Food for Thought-Jane Austen’s Tea

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My day began several months earlier when someone picked and prepared the tea leaves I drank this morning. After years of living in Great Britain and Ireland, I have grown fond of tea from Ceylon (Sri Lanka), Africa, and across the Indian subcontinent. I prefer my tea, like Jane Austen, at breakfast or mid-day. Though, if the mood strikes and the pastries are properly prepared; I can be convinced sit again at 4:00 pm.

Jane Austen is the ideal companion with whom to share a cup of tea. As a writer she is thoroughly obsessed by tea. I find this enthralling. Few writers share my fascination. Coffee addicts and bourbon hounds are a dime a dozen. But Jane Austen, Ms. Northanger Abbey herself, is into tea. That is the foundation on which one can build a lasting relationship.

The drawing room consumption of tea was one of the events which held middle and upper class society together in Regency England. Drinking tea and talking in one room (at home) was still a fairly new event. Jane helped make this both popular and cool. Tea was important (as it still is) to ordinary British people both rich and poor. You can see this in her work. In her six published novels, Jane’s characters drink tea on almost 60 occasions. The contents of the tea cup define the meaning and set the rhythm of Emma’s, Mr. Darcy’s, and the other character’s days.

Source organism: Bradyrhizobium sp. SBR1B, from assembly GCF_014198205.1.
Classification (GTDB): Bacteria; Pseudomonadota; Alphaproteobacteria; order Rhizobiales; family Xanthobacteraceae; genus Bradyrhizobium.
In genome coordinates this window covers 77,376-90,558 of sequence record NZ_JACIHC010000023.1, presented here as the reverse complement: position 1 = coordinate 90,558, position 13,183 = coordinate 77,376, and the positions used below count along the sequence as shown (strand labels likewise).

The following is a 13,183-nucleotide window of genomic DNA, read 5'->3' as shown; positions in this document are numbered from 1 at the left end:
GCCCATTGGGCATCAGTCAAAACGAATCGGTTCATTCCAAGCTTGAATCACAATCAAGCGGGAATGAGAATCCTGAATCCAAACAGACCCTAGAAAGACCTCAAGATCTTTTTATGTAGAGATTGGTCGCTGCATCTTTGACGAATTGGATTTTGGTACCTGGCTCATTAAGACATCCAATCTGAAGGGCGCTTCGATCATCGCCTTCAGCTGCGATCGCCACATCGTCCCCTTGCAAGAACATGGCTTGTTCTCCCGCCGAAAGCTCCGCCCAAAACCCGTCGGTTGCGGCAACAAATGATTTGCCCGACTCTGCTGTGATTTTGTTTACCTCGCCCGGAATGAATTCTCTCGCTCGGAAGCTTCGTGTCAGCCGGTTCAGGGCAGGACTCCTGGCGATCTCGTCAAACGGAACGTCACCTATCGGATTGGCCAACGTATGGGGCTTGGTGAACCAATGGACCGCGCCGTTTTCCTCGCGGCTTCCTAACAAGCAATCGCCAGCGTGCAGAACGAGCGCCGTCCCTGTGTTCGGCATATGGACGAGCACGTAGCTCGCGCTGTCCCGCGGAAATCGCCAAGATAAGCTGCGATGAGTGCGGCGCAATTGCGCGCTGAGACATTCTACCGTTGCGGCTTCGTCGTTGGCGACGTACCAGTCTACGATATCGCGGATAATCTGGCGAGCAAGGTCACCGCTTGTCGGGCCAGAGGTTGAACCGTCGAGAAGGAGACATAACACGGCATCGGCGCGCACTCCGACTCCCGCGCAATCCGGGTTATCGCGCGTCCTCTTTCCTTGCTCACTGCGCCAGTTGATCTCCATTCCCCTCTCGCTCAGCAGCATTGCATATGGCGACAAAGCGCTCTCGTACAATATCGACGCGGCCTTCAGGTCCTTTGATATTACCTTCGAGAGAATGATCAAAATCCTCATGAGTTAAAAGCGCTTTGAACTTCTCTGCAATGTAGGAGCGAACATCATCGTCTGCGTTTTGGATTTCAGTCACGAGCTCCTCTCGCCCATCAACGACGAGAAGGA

Were I to begin to read, how would I, prepare my Jane Austen tea?

A boiling kettle,
Full of water,
I would need,
Then leaves of tea,
Brought to me,
Across the sea,
From the Chinese,
To be strained,
And steeped,
And then to see,
If I could sip,
And be pleased.

–Richard Bryant

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